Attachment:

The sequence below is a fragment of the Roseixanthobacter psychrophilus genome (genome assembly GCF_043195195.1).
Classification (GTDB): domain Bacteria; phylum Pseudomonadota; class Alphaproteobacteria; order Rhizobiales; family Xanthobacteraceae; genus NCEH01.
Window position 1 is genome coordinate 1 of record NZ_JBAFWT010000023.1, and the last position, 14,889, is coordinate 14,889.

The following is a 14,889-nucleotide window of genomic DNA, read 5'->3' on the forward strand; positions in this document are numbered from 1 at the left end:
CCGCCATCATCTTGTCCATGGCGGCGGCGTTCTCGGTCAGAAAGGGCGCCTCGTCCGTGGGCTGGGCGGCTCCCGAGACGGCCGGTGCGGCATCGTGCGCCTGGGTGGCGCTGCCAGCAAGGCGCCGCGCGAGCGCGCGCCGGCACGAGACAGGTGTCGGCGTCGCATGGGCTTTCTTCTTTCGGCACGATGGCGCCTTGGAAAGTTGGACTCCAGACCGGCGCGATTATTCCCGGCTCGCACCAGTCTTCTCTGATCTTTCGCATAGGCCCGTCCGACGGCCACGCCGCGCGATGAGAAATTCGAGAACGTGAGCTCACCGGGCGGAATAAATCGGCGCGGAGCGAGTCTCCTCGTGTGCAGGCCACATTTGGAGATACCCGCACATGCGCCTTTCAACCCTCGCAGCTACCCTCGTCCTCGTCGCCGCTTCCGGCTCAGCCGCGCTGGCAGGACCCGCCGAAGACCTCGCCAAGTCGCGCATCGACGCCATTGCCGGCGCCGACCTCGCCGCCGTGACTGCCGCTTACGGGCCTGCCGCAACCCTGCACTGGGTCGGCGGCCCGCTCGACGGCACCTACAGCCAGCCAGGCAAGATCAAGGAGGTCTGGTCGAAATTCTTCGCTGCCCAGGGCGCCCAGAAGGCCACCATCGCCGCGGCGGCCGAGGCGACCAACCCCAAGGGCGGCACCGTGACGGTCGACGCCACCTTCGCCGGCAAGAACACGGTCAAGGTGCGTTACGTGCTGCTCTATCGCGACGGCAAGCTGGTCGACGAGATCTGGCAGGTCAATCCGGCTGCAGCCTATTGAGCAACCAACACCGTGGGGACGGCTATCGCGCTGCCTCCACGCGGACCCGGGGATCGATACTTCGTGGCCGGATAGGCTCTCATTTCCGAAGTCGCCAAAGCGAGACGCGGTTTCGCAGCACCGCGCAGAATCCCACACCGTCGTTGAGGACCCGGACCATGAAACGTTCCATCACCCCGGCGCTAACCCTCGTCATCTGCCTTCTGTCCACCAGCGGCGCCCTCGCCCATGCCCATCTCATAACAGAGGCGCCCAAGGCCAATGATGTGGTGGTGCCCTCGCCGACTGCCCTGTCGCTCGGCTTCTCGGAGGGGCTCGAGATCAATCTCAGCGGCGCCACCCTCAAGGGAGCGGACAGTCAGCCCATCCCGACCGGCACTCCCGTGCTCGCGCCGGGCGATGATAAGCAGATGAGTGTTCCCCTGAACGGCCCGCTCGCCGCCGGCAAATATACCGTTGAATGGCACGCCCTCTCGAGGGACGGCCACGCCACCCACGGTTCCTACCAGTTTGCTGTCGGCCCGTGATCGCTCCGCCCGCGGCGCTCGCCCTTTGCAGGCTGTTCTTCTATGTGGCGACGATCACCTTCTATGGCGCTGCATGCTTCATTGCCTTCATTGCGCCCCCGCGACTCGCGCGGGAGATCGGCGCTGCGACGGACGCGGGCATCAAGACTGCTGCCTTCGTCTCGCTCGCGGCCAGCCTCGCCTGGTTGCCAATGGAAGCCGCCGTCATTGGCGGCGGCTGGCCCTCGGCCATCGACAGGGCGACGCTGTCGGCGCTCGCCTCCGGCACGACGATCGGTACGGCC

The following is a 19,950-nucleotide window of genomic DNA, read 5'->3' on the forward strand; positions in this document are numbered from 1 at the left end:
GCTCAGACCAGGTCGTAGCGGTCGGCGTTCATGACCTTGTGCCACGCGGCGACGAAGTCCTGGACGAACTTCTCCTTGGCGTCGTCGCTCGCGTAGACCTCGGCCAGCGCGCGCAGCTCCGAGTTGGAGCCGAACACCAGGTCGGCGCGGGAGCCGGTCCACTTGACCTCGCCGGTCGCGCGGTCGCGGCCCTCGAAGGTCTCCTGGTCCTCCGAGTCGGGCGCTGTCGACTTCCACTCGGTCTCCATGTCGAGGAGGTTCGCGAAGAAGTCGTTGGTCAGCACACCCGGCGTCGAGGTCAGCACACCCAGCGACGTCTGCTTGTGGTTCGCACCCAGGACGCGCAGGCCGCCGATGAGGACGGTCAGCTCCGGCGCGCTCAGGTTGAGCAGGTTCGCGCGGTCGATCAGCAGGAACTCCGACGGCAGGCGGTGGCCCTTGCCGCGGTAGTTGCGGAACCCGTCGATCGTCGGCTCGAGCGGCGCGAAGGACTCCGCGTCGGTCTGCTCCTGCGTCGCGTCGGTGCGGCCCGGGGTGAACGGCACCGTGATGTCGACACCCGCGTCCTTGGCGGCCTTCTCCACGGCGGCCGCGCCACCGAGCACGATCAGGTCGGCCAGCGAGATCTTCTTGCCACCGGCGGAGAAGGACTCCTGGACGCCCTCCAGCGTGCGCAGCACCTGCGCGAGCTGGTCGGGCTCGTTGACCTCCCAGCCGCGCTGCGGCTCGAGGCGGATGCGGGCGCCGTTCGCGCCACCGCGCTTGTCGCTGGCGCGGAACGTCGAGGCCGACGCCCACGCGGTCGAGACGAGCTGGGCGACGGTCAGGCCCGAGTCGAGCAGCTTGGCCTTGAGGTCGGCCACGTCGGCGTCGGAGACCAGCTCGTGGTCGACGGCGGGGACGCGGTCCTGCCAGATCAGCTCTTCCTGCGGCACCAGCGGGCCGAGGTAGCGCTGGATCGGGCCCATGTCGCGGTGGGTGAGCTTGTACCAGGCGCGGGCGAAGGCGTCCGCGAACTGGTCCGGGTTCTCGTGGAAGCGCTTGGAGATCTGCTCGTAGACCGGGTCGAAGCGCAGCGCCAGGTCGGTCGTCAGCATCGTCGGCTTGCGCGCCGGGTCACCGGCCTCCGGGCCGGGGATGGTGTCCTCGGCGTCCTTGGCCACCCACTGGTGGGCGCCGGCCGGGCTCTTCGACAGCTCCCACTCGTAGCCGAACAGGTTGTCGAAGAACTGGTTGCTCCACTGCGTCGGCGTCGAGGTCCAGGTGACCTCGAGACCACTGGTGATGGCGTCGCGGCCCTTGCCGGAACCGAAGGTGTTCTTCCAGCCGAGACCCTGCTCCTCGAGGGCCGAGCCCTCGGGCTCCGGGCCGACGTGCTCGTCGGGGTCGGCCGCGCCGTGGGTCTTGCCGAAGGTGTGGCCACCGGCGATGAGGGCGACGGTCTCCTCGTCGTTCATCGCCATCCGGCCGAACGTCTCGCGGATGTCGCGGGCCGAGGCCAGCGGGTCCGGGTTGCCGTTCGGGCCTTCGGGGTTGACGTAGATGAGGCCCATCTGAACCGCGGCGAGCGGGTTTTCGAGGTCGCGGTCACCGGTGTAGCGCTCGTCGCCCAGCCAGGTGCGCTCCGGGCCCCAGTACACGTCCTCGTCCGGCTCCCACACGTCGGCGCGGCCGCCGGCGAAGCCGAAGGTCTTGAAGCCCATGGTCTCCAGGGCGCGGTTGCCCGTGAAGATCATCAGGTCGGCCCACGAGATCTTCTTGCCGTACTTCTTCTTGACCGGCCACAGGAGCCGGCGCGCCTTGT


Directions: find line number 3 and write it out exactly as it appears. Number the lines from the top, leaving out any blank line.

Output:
Window position 1 is genome coordinate 1 of record NZ_JBAFWT010000023.1, and the last position, 14,889, is coordinate 14,889.